The inaugural ICCA Asia Pacific Summit 2019 took place in Penang this month (5 to 6 December), signalling the association’s renewed focus on the APAC region.
Jointly held with BE @ Penang, the dual conferences, organised by Penang Convention & Exhibition Bureau and ICCA Asia Pacific chapter, registered 40 speakers from 20 countries and 300 delegates from the Asia Pacific and global business events industry.
Themes of creativity and innovation dominated discussion throughout the two-day event, along with data interpretation, event design, and new ways to assess legacy impacts.
Over the course of the summit, ICCA president, James Rees, shared a consistent message: to make the association more innovative and inclusive.
Rees expressed his interest in understanding the needs and pressures of Asia Pacific members and for ICCA to deliver tailored services to address these.
“This inaugural meeting is to share views and knowledge and to network so we can understand the unique needs of the region and plan the future of ICCA in Asia Pacific.”
He told members in his keynote address: “I want Asia Pacific members to voice out what you need from ICCA membership that would allow us to adapt our services to provide you with the resources to acquire more business.”
ICCA’s membership currently stands at more than 1,100 member companies and organisations, most of which are based in Europe. But, Asia Pacific membership is catching up, with 291 members in 2019 (compared to 97 members in 1995), making it the second largest region by membership after Europe.
During a closed-door session with members, Rees listened to concerns (and suggestions) close to members’ hearts, including lobbying for government support, establishing national committees, and collaborating with academia, among others.
He shared his intentions of grooming future leaders of ICCA through a shadow board programme, made up of leaders under the age of 35, representing the different regions. He also spoke about creating new services and sponsorships to bring in additional revenue for the association to reinvest into its members.
Hopeful of the changes that Rees plans to bring to ICCA, along with a sharpened focus on Asia Pacific members, Steve Armitage, general manager of Auckland Tourism, Events and Economic Development, said: “I think James delivered a really strong and positive message which resonates with members who are smaller or on the periphery.”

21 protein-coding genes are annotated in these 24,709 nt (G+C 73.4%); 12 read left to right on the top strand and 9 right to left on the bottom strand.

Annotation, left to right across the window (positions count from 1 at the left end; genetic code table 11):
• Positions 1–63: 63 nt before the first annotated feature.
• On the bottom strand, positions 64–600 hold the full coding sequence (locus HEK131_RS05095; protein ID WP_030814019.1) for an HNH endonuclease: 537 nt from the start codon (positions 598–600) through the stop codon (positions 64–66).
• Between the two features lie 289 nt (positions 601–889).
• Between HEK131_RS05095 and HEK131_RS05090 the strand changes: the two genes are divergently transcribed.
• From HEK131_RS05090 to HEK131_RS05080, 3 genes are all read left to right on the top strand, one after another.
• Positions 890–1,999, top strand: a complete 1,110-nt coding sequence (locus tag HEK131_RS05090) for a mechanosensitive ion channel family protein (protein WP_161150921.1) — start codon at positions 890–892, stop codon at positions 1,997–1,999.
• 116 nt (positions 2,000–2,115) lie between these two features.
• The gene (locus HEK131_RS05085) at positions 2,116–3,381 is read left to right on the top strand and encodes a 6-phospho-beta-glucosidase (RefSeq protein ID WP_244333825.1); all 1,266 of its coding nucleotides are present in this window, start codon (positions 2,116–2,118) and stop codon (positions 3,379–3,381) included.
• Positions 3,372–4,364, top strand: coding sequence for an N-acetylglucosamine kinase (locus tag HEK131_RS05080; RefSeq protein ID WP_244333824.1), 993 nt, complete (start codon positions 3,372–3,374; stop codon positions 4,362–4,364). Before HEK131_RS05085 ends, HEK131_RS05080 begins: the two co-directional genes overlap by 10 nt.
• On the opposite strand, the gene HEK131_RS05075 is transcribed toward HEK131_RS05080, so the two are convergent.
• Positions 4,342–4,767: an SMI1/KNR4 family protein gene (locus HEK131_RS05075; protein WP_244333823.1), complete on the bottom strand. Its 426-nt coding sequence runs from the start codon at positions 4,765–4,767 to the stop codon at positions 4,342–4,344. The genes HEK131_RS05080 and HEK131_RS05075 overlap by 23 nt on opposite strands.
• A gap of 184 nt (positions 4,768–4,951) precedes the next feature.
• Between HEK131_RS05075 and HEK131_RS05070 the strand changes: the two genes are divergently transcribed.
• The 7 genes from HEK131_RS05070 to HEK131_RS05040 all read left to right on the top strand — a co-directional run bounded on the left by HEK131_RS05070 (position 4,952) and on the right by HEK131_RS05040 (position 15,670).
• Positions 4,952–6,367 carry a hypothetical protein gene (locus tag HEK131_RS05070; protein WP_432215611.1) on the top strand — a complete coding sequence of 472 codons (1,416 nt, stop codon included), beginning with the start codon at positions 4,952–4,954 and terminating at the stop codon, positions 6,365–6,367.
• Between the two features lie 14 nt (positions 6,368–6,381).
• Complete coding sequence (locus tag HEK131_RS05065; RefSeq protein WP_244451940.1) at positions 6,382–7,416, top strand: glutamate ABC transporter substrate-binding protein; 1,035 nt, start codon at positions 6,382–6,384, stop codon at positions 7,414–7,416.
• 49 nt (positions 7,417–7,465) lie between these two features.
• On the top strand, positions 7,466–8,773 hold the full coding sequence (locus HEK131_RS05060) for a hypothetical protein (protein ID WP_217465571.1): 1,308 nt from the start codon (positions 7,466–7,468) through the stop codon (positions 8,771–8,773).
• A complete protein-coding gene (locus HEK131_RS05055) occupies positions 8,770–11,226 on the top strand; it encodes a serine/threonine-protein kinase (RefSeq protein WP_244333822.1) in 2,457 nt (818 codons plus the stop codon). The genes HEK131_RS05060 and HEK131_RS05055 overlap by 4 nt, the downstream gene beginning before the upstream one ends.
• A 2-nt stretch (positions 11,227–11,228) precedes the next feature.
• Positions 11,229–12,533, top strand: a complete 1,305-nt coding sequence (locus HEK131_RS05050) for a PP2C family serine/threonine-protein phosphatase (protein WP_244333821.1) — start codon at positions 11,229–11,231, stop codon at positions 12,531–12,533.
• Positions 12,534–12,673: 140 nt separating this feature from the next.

He added: “We need to build a sense of community among Asia Pacific members and understand our collective strength. That way, we can work cohesively as an Asia Pacific community.”
Similarly, Peumi Peiris, assistant manager for research, development, trade standards and association meetings at Sri Lanka Convention Bureau, felt that the summit was timely to address the pressing needs of the region.
She said: “ICCA Asia Pacific chapter has come of age and it’s great to have our own event finally. I’m meeting so many members and suppliers within the Asia Pacific business events ecosystem and it’s given me the opportunity to learn how they handle their marketing and operational issues.”
Kitty Wong, president of Taiwan-based PCO K&A International, noted the strength of Asia Pacific ICCA members and the important role they play in the meetings industry.
“Asia Pacific has many successful venue operators, PCOs and suppliers that we should all learn from. ICCA should acknowledge them and tap into these resources to benefit its members,” Wong said.
Jane Vong Holmes, senior manager (Asia) at GainingEdge, echoed the general opinion: “ICCA’s growth is not just about membership numbers or revenue. It’s also about building capacities within the membership. And that actually must come from us, members in Asia Pacific.”
“I hope we can have more of these meetings and conversations among Asia Pacific members about how we can work together to achieve that,” she added.